“Why do you like running?”
“Have you always been a big runner?”
“I hate running.”
“I don’t think I could ever be a runner.”
“Don’t you get bored?”
Above is a selection of DMs that I typically get on Instagram when I mention running, ultramarathons, or racing. And I get it, a lot of people don’t “get” running. They think it’s boring, tedious, “bad for women” (cue: eye-roll), too hard.
A lot of you ask me how you can fall in love with running and I have a few thoughts about it. For one, you don’t have to love running. Forcing yourself to love something is not productive. That being said if you like running, but maybe have lost a little of the psych with training there are a few things you can do.
/ Book a race in 8-10 weeks at a distance you feel comfortable so you have a goal and a “why” for all the training. Focus intensely on your goal. Every time you don’t want to train anymore or don’t want to lace up bring it back to that race on the horizon and use that to keep you disciplined.
/ Try a distance you’ve never stepped into before. If you only race 5Ks it’s understandable that you feel in a rut. A lot of people get stuck in a 13.1 rut because in most cases the next race is 26.2 and that’s intimidating. The marathon is not nearly as scary as a lot of people make it out to be. I’m not trying to rob you of your accomplishments if you’ve run a marathon, but the distance is getting incredibly saturated for a reason, people are waking up to how possible it is. If you’re stuck in a 13.1 rut try a marathon or look for a 15-18 mile distance race. Or loop in a friend and just hit the trails.
/ Focus on time not distance. If going out for a five mile run sounds like torture one day switch up your mindset. Instead of focusing on the distance you have to be out running start thinking about the time. If I have a day that I need to run 10 miles I’ll focus on running for 90 minutes instead of the miles. It keeps me a lot more relaxed, especially because long days are typically more about time on your feet than actual mileage, meaning that you can run a little under-pace (any maybe not hit the full 10 miles) but still get major benefits from moving for 90 minutes.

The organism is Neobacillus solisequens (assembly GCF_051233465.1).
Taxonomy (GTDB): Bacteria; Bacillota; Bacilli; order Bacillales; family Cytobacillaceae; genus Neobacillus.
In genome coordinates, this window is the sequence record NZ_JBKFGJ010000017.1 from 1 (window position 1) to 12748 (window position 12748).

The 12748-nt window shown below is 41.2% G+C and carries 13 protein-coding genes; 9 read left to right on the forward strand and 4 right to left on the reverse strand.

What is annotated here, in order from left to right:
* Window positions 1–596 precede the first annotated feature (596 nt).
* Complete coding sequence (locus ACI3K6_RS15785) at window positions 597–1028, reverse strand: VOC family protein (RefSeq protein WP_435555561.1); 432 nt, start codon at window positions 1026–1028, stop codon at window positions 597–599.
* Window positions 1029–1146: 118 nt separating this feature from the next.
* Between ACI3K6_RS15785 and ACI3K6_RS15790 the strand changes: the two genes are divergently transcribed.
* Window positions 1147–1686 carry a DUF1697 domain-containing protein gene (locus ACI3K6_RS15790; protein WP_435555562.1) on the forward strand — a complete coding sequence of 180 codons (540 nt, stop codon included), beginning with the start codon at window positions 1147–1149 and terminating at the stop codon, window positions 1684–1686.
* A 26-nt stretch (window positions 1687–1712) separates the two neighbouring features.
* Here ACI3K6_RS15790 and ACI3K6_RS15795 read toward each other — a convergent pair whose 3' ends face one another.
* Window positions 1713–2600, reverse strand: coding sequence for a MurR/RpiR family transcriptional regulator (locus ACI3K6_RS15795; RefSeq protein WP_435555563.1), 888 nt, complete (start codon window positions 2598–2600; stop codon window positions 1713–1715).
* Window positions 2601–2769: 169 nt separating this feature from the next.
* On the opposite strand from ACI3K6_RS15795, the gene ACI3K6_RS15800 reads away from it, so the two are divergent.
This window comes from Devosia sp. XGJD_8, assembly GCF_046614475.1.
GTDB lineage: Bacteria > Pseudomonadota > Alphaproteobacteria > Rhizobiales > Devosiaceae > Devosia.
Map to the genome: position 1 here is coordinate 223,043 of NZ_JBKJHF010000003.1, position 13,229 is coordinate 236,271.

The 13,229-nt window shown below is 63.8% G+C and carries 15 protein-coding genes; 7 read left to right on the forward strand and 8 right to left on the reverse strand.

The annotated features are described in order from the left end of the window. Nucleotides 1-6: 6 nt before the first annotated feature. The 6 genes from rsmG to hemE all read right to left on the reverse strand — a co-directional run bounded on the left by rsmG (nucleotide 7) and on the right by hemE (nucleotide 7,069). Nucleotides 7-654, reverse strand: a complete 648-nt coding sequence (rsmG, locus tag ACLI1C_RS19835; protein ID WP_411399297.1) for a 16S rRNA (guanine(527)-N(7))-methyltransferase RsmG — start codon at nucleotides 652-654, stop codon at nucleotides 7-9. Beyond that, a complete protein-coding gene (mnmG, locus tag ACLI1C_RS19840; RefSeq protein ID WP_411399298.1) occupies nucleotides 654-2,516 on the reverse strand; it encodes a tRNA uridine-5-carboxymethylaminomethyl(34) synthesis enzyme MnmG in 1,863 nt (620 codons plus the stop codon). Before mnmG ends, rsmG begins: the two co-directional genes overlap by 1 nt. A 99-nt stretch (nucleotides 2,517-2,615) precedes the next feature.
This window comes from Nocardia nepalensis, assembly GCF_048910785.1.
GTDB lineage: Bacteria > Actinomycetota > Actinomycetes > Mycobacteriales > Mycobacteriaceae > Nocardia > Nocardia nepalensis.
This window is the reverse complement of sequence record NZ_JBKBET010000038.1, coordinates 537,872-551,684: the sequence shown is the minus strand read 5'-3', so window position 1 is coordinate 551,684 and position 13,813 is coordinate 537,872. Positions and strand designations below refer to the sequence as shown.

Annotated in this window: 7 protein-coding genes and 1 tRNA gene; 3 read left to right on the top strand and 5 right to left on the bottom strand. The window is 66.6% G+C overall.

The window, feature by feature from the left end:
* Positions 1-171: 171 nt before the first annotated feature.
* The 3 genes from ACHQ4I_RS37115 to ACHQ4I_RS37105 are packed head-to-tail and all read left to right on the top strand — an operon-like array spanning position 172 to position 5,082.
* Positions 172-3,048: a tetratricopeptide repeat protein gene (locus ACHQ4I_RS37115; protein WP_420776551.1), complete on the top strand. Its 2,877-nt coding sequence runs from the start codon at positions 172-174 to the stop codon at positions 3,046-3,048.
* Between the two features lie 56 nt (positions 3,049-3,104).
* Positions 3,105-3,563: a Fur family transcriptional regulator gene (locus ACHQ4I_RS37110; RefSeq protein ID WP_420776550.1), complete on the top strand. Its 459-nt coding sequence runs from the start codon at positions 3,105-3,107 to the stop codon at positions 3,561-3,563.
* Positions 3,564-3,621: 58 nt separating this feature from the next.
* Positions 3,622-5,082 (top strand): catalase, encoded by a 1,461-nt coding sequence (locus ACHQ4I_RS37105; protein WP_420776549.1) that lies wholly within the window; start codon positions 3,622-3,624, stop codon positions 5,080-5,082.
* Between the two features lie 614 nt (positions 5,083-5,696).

And do I get bored on runs? Sometimes yes, but mostly no. I run body checks to see how I’m feeling, I play little games with myself, I solve long math equations, I try to memorize a sudoku puzzle and do it throughout my run, I listen to podcasts. Running in a city is definitely more boring than a trail run because there isn’t a lot of “focus on the task at hand” needed. If you’re someone who gets bored during runs remember that it’s a massive strength. It means you’re able to get in the zone quickly, hold pace, and cruise. If your mind needs an activity check out one of the ones I listed and you’ll fly.